"As long as I can possibly remember I have been obsessed with music," James Otto says. "Listening to it on the radio, getting into my mom's record collection-my tastes have changed, but music has been there my whole life."
Born into a military family, Otto was raised all over the country, from Washington State, to his grandparents' farm in North Dakota, and in rural Alabama. Otto didn't just listen to music, he made it. "I got a record player with a mic on it when I was three or four, and I've been singing ever since," he recalls.
Truly, music was in his blood. Otto's grandfather was a self-taught country musician who played in local clubs, and his father also had natural talent and played in local rock and blues bands. "Hearing Van Halen's 1984, and seeing Prince-I knew I wanted to be a guitar player. A guitar found in the neighbor's trash was an early tool. My father taught me three chords: C, G, and D, and from there I was addicted to learning how to play everything I heard on the radio. Led Zeppelin, Bob Seger, ZZ Top, John Mellencamp, just about anything I heard became a new challenge." He adds, "At the time, country was something my grandparents listened to-old timey, gospel sounding stuff."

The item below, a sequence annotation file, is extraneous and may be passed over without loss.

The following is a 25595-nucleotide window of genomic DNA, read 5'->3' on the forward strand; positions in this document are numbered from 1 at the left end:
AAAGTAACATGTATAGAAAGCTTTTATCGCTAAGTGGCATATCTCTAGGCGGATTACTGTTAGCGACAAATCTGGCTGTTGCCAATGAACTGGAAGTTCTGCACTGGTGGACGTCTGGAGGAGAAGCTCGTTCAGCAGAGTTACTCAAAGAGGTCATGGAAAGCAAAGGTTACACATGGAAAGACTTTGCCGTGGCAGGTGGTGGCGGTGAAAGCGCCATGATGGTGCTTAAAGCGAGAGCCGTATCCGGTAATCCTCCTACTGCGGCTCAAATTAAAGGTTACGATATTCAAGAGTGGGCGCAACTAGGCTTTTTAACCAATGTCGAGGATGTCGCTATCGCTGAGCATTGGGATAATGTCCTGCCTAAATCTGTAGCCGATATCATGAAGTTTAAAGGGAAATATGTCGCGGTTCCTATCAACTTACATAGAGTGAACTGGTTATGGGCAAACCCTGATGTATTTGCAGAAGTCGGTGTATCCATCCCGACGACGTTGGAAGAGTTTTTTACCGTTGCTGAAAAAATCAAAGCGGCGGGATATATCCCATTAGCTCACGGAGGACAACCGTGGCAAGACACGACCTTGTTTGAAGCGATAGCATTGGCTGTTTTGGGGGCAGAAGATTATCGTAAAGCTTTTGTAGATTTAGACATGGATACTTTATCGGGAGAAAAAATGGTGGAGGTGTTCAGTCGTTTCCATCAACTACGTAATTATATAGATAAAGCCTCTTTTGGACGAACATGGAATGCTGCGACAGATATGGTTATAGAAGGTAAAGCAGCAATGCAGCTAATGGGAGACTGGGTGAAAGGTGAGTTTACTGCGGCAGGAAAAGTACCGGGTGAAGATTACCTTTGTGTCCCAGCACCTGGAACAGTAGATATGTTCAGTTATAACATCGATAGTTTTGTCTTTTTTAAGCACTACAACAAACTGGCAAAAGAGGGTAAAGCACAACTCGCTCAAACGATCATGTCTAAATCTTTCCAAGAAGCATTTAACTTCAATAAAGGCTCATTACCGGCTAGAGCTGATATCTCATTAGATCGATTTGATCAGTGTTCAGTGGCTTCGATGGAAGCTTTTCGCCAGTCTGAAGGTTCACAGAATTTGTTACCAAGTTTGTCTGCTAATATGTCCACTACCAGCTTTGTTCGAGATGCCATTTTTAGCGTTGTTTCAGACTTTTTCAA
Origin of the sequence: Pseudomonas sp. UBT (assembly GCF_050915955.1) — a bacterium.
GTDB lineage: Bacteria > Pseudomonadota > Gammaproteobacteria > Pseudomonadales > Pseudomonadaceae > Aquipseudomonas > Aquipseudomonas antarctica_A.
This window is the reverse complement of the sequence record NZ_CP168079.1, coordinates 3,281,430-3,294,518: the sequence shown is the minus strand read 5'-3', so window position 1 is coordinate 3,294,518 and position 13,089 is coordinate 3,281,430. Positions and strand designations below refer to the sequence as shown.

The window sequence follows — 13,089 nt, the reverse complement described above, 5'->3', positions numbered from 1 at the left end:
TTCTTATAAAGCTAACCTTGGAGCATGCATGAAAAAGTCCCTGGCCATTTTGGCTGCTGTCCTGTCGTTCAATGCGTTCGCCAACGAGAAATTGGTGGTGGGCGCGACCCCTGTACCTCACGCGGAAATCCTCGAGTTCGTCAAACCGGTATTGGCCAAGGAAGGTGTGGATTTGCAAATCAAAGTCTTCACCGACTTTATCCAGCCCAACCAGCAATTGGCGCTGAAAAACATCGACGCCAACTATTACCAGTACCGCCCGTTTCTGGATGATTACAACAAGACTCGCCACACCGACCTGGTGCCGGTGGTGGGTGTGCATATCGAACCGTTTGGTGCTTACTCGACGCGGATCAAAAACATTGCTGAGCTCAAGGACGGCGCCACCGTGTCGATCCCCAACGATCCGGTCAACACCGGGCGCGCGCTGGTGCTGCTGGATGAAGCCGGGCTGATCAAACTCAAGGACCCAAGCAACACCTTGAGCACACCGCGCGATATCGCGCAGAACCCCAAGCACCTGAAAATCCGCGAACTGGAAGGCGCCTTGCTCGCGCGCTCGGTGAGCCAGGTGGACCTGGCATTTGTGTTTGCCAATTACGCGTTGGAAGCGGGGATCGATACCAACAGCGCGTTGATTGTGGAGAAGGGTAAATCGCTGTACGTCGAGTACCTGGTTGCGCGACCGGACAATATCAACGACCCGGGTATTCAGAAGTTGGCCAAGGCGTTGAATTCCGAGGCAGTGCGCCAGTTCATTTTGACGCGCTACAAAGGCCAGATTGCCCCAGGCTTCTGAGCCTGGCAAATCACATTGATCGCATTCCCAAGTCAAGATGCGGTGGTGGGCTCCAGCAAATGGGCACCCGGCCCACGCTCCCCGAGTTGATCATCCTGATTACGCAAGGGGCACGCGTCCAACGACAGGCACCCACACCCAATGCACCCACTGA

Junior high was a turning point. "I moved to Alabama with my mom, a place called Sand Mountain," he explains. "It was really backwoods country, and all the kids were listening to Lynyrd Skynyrd, Hank Jr., Alabama and Charlie Daniels. That stuff hit me really hard-it changed my life and my whole perception of music. It took me out of a pop-rock world and moved me into absorbing everything from Johnny Cash and Buck Owens to Dwight Yoakum and Randy Travis, and Willie Nelson to John Anderson."
Music remained his focus, even through a post-high school stint in the military. With an Army Ranger Drill Sergeant for a father, Otto joined the U.S. Navy and was based in Guam for two years while serving on the U.S.S. Hailiakala and the U.S.S. White Plains. This experience gave him the chance to really see the world, docking in over 20 countries. "Really, I signed up to pay off debts so I could move to Nashville," Otto says. "I've been moving around most of my life, just living to make music."
Nashville offered up a songwriting contract and, eventually, a recording deal. His name was on the lips of everyone in Music City with the release of his 2008 monster smash "Just Got Started Loving You" and as one of three songwriters on the 2009 ACM and CMA Song of the Year, the Jamey Johnson hit "In Color."
Shake What God Gave Ya